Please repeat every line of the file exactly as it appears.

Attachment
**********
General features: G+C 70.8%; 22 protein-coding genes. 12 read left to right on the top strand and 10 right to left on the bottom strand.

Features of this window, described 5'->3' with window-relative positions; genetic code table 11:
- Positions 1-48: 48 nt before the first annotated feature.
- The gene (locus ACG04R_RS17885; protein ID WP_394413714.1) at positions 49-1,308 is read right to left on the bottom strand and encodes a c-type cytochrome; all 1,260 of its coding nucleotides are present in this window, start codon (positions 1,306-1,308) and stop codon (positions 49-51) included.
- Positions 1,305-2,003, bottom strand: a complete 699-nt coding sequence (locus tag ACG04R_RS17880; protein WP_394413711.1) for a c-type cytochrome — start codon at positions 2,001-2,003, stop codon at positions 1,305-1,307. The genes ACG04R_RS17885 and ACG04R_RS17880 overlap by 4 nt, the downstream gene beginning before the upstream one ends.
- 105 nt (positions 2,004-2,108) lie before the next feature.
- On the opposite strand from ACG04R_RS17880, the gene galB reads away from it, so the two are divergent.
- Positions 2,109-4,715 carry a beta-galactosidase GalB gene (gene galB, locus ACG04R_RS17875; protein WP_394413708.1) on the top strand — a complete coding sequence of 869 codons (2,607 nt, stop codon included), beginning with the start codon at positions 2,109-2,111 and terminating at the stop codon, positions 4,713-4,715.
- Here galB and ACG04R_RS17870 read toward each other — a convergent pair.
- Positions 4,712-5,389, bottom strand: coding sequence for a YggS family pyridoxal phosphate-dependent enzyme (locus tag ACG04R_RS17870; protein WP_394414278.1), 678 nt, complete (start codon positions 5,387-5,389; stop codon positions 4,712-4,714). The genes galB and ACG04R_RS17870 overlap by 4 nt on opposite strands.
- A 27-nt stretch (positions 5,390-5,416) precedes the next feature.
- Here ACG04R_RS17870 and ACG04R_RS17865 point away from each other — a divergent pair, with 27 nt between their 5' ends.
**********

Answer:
General features: G+C 70.8%; 22 protein-coding genes. 12 read left to right on the top strand and 10 right to left on the bottom strand.

Features of this window, described 5'->3' with window-relative positions; genetic code table 11:
- Positions 1-48: 48 nt before the first annotated feature.
- The gene (locus ACG04R_RS17885; protein ID WP_394413714.1) at positions 49-1,308 is read right to left on the bottom strand and encodes a c-type cytochrome; all 1,260 of its coding nucleotides are present in this window, start codon (positions 1,306-1,308) and stop codon (positions 49-51) included.
- Positions 1,305-2,003, bottom strand: a complete 699-nt coding sequence (locus tag ACG04R_RS17880; protein WP_394413711.1) for a c-type cytochrome — start codon at positions 2,001-2,003, stop codon at positions 1,305-1,307. The genes ACG04R_RS17885 and ACG04R_RS17880 overlap by 4 nt, the downstream gene beginning before the upstream one ends.
- 105 nt (positions 2,004-2,108) lie before the next feature.
- On the opposite strand from ACG04R_RS17880, the gene galB reads away from it, so the two are divergent.
- Positions 2,109-4,715 carry a beta-galactosidase GalB gene (gene galB, locus ACG04R_RS17875; protein WP_394413708.1) on the top strand — a complete coding sequence of 869 codons (2,607 nt, stop codon included), beginning with the start codon at positions 2,109-2,111 and terminating at the stop codon, positions 4,713-4,715.
- Here galB and ACG04R_RS17870 read toward each other — a convergent pair.
- Positions 4,712-5,389, bottom strand: coding sequence for a YggS family pyridoxal phosphate-dependent enzyme (locus tag ACG04R_RS17870; protein WP_394414278.1), 678 nt, complete (start codon positions 5,387-5,389; stop codon positions 4,712-4,714). The genes galB and ACG04R_RS17870 overlap by 4 nt on opposite strands.
- A 27-nt stretch (positions 5,390-5,416) precedes the next feature.
- Here ACG04R_RS17870 and ACG04R_RS17865 point away from each other — a divergent pair, with 27 nt between their 5' ends.